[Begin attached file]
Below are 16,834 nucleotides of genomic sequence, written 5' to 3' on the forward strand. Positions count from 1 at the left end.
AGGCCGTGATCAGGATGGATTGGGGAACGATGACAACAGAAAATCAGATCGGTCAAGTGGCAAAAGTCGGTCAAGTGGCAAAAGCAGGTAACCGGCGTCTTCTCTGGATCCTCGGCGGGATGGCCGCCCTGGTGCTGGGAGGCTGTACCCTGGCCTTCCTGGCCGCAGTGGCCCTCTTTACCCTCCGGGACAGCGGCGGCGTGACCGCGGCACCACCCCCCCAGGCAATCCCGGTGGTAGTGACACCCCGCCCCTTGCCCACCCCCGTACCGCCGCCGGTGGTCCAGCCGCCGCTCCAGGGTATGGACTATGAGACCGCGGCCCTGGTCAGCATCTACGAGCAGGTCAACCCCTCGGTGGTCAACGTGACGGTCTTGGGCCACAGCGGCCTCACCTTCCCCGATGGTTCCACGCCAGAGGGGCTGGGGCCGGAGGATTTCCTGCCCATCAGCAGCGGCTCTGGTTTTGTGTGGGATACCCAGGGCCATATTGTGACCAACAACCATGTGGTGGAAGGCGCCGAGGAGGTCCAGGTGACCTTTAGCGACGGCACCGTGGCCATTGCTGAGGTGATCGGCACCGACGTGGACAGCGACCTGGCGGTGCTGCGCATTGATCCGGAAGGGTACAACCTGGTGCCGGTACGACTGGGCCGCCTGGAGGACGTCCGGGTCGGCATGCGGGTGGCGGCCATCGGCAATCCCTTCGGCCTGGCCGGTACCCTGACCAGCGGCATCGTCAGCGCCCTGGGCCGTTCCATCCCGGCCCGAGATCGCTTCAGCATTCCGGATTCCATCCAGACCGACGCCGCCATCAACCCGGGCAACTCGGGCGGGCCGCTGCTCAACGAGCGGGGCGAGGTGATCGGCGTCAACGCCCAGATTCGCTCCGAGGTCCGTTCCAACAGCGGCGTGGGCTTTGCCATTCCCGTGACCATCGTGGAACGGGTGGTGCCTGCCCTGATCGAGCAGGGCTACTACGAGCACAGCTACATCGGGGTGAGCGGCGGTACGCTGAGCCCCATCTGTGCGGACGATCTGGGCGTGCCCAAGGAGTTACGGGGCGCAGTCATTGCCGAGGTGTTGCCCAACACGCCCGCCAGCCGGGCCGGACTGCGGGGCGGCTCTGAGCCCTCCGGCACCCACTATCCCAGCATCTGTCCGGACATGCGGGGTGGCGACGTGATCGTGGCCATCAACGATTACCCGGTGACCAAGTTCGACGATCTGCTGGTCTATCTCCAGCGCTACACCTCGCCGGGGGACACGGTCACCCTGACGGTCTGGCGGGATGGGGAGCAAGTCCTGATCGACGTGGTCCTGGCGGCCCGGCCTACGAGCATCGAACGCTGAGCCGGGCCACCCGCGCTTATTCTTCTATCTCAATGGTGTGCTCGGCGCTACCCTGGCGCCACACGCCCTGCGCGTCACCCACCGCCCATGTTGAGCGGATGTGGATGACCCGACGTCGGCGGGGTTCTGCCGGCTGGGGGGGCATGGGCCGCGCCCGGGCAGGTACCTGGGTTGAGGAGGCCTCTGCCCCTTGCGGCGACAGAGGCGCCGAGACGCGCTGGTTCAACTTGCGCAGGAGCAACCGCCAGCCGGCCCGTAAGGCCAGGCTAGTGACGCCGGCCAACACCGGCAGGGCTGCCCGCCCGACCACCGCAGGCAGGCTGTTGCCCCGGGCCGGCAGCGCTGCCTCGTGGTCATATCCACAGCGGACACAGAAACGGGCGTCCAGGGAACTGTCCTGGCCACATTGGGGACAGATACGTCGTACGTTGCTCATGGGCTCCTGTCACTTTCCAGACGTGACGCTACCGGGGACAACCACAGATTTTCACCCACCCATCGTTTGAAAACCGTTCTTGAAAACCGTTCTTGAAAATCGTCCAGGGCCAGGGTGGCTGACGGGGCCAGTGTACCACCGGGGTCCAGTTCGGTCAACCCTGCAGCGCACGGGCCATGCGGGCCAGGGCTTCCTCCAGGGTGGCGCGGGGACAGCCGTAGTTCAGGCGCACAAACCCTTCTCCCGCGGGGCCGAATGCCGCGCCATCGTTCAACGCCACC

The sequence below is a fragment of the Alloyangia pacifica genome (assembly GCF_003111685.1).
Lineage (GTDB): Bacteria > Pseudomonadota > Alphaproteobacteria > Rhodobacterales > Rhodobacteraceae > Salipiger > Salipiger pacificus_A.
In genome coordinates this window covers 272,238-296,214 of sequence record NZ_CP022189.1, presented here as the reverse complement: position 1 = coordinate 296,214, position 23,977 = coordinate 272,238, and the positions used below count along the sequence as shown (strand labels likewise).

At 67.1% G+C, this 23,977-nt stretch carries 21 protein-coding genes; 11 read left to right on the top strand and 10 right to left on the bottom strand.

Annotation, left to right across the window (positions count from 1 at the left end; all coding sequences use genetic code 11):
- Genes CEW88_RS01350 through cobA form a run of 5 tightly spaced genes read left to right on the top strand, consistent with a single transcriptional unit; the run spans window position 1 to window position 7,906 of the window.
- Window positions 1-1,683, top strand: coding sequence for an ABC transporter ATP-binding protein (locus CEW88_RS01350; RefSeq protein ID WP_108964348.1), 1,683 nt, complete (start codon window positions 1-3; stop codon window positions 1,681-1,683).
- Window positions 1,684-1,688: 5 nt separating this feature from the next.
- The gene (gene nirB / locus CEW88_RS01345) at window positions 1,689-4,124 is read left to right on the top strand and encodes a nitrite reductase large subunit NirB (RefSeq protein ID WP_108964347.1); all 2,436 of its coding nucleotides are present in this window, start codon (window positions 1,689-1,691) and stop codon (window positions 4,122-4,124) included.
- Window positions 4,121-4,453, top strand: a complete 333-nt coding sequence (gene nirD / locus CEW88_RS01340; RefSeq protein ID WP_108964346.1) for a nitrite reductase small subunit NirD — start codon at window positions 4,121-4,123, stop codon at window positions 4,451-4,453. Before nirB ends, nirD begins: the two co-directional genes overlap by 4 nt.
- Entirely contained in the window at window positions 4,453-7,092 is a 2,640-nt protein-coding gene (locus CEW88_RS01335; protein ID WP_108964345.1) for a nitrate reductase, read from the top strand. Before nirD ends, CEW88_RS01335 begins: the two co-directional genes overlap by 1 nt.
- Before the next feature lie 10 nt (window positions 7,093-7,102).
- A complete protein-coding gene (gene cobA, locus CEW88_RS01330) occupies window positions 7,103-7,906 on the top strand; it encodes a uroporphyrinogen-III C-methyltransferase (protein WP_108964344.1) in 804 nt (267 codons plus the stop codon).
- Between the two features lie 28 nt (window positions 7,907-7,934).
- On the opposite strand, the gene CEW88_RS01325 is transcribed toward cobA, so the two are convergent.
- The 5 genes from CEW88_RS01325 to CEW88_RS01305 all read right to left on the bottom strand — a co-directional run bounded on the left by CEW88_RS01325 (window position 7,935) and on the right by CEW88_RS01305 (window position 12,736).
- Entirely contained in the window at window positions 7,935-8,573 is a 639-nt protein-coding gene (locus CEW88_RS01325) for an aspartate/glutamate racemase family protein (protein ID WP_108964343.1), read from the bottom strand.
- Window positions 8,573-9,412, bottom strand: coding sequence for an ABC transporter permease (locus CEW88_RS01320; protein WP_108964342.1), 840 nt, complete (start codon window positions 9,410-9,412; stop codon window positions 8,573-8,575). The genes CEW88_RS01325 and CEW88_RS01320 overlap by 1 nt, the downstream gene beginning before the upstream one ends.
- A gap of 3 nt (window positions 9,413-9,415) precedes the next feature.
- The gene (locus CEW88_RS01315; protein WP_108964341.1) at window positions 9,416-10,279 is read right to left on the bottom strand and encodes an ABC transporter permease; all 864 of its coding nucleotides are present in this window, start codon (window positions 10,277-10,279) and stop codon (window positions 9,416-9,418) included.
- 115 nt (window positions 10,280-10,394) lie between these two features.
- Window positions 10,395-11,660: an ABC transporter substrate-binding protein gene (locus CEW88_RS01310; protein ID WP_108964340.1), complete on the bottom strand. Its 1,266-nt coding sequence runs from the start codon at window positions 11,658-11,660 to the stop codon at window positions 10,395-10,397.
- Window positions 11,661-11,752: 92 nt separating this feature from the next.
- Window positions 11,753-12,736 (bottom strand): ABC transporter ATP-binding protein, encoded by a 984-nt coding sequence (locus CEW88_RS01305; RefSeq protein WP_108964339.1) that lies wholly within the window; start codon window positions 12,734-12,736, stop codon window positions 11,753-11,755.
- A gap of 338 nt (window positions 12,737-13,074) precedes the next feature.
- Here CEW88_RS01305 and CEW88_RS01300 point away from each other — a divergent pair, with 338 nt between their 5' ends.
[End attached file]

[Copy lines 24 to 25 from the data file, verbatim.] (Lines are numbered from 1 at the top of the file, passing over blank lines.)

- Window positions 10,395-11,660: an ABC transporter substrate-binding protein gene (locus CEW88_RS01310; protein ID WP_108964340.1), complete on the bottom strand. Its 1,266-nt coding sequence runs from the start codon at window positions 11,658-11,660 to the stop codon at window positions 10,395-10,397.
- Window positions 11,661-11,752: 92 nt separating this feature from the next.